Jim_Hooper

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Jump Profile

  • License
    D
  • License Number
    4019
  • Licensing Organization
    USPA
  • Number of Jumps
    3500
  • Years in Sport
    49
  • First Choice Discipline
    Formation Skydiving
  • First Choice Discipline Jump Total
    3300
  1. Getting to the age where truly memorable people are dying of natural causes rather than hitting the ground is cause to ponder those halcyon days. I swapped a few emails with Larry some years ago, but the last time I spoke to him was in the early '80s, when he and Mary Donnan, both of 'em knee-crawling drunk, called me at about 2a.m. from Salt Lake City. They thought it was hilarious when I told them - rather grumpily - what time it was. There's something rather poignant about how easily forgotten are those who made a real contribution to the sport.
  2. Jim_Hooper

    ZHills sign

    Stolen - I think - during the 1981 Easter Boogie. A hundred bucks to have it made, another hundred for a year's rent on the location - pffft - gone. Left me in a moderately murderous mood. Hoop SCR242 SCS90 NSCR26
  3. Jim_Hooper

    First Tandem

    Believe me, Beanpole was one hot skydiver back in the day. And the first to do a tandem - with his disabled stepson Kirk as the passenger. Please pass on my regards when you next see him. Hoop www.jimhooper.co.uk
  4. Jim_Hooper

    Team USA RW 1981 Z-Hills

    Hi Mike -- I have some pretty vivid memories of you guys. Hoop
  5. Jim_Hooper

    Why?

    Dave -- For a little history on opposition to that thread, may I refer you to http://www.dropzone.com/cgi-bin/forum/gforum.cgi?post=3110608;search_string=garden%20shed;#3110608
  6. Jim_Hooper

    Jerry Irwin Photos

    Some sent me into nostalgic overload. Hoop
  7. Jim_Hooper

    Jumping at Casa Grande

    Tom Phillips spent a few months at Z'hills jumping with the Ten High Bunch prior to heading for the Gulch. I remember him as an excellent skydiver and all-round good guy. Like you, I was saddened when I heard he'd gone in. And yes, the same story about downers playing a role and impacting on a highway also reached us in Florida. What particularly disturbed me was hearing that the more macabre faction there had collected his teeth and displayed them alongside the famous arm. Hoop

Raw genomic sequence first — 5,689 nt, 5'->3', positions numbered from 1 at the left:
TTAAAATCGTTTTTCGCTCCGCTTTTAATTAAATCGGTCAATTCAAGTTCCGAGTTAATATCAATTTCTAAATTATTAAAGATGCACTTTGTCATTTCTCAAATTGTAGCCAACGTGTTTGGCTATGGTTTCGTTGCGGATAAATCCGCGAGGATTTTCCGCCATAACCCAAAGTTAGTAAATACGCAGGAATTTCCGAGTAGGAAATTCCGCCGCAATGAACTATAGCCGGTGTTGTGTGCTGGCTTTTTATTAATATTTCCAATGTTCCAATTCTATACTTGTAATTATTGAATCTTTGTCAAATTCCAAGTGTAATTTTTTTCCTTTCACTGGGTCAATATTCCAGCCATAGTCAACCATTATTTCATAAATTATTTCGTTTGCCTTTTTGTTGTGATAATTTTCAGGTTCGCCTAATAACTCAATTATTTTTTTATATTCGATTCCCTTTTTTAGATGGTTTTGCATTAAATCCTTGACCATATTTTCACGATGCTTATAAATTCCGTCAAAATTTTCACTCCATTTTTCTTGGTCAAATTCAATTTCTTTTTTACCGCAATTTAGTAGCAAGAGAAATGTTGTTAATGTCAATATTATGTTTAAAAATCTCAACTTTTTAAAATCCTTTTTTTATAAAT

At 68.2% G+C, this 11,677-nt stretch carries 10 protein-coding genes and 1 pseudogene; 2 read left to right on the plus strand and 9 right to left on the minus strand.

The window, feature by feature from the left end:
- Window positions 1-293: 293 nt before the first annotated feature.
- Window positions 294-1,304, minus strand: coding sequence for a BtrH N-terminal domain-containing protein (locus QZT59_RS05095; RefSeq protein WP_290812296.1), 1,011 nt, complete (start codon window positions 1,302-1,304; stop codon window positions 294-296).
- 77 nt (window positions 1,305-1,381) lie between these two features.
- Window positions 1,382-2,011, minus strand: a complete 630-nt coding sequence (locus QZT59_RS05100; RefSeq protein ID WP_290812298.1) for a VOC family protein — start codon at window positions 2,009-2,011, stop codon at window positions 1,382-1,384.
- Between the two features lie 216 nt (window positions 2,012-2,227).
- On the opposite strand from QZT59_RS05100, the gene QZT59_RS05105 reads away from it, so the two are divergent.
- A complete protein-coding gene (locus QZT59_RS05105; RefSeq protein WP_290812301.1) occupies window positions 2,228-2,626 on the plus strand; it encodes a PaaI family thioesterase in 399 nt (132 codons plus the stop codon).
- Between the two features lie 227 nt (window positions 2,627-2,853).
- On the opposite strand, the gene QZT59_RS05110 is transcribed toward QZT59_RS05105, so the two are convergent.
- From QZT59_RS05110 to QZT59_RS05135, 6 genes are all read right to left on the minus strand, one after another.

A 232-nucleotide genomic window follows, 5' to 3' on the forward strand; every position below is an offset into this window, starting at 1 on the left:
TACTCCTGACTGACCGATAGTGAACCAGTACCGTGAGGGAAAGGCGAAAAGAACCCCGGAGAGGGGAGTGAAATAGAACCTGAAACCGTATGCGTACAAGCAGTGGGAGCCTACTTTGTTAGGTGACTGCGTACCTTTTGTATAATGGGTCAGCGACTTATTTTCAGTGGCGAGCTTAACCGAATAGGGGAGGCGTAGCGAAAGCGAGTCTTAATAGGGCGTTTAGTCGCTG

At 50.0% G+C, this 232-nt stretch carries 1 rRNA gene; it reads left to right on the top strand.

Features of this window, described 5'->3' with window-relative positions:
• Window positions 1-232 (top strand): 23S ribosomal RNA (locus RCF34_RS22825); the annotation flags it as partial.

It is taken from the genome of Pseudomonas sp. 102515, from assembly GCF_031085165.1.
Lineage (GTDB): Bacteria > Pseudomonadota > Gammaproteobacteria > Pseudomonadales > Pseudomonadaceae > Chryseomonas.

8. Jim_Hooper

    Turkey Meet 1973 - Z-Hills

    Welp, I recognized a young Dave Sickler and an equally young Jim Mowrey. After that I went into brain lock mode and couldn’t put names to faces I remember. As far as the C-46, with two R-2800s dragging five (or was it six?) 10-man teams, it made for an interesting and moderately exotic jump ship. After its debut at the Turkey Meet that year, the Ten High Bunch and assorted wives, girlfriends and hangers-on loaded up at o-dark-thirty one night and partied all the way to Tahlequah for the ’73 Nationals. "Oh shit, the engine's on fire!" (Faces suddenly glued to the windows.) "That's the engine exhaust, you dumb fuck." "Wow." "It's blue." "Oh, wow, man, check out that blue exhaust." "Oh, yeah, man, that's like far out." "Dig it, I'm just gonna like groove on it for awhile." "Hey, who's bogarting?" Arriving over the airfield a little after dawn, about a dozen of us – in varying degrees of consciousness – skydived out. When we opened – two or three miles downwind of the DZ – everyone headed for the closest roads, from which we were picked up by a succession of bemused farmers, who weren’t quite sure what to make of these mostly bearded, long-haired hippy types wearing love beads and roach clips. Delivered to the airfield, we packed and waited for the airplane. And waited. Eventually, Jack Bergman wandered over to say that he’d just gotten a call. Seems the pilot had a look at the airport specs as he was descending and realized the width of the runway exceeded the width of his landing gear by about four feet, and diverted to Tulsa with ladies, stash and all the rest of a 1970s skydiver’s essentials. Sadly, the C-46 never flew at the Nationals. Hoop
  9. Jim_Hooper

    Z-Hills Flightline

    Damn, Jim, 30 years down the road the only two I can positively identify are 43WT (Bob Sweet's Lodestar, second from left), 40T, and then possibly Harold Lang's Lodestar from Palatka. And yes, that would have been the '76 Turkey Meet with 102 registered 10-man teams, eight DC-3/C-47s and two Lodestars (one of the three in the pic did not fly the meet). Hoop
  10. Jim_Hooper

    Jumping at Casa Grande

    "I'd heard that Shafer was killed flying helicopters in South America. (Can't verify that, but I'll check the site and see if anyone else knows.)" What I heard from an impeccably reliable source was that Bob Shafer's Lodestar was (allegedly) low and slow in heavy rain somewhere in Louisiana, with Simon Fraser kicking out packages of exotic imports, when the aircraft hit high tension lines. Simon's body was recovered from a shallow grave near the crash site. Don't know about Shafer but apprently the Law descended on his house soon thereafter looking for him. That would have been in '82 or '83. Hoop
  11. Jim_Hooper

    Herdair

    Howard - the demise of The Herd is a great loss to skydiving. Stories of their antics at Z'hills were legion. I don't think any group had more fun than those guys. Remember the Whale lying on a polar bear rug at the '73 Nationals, sucking on a baby's bottle and wearing only a frilly bonnet? Hoop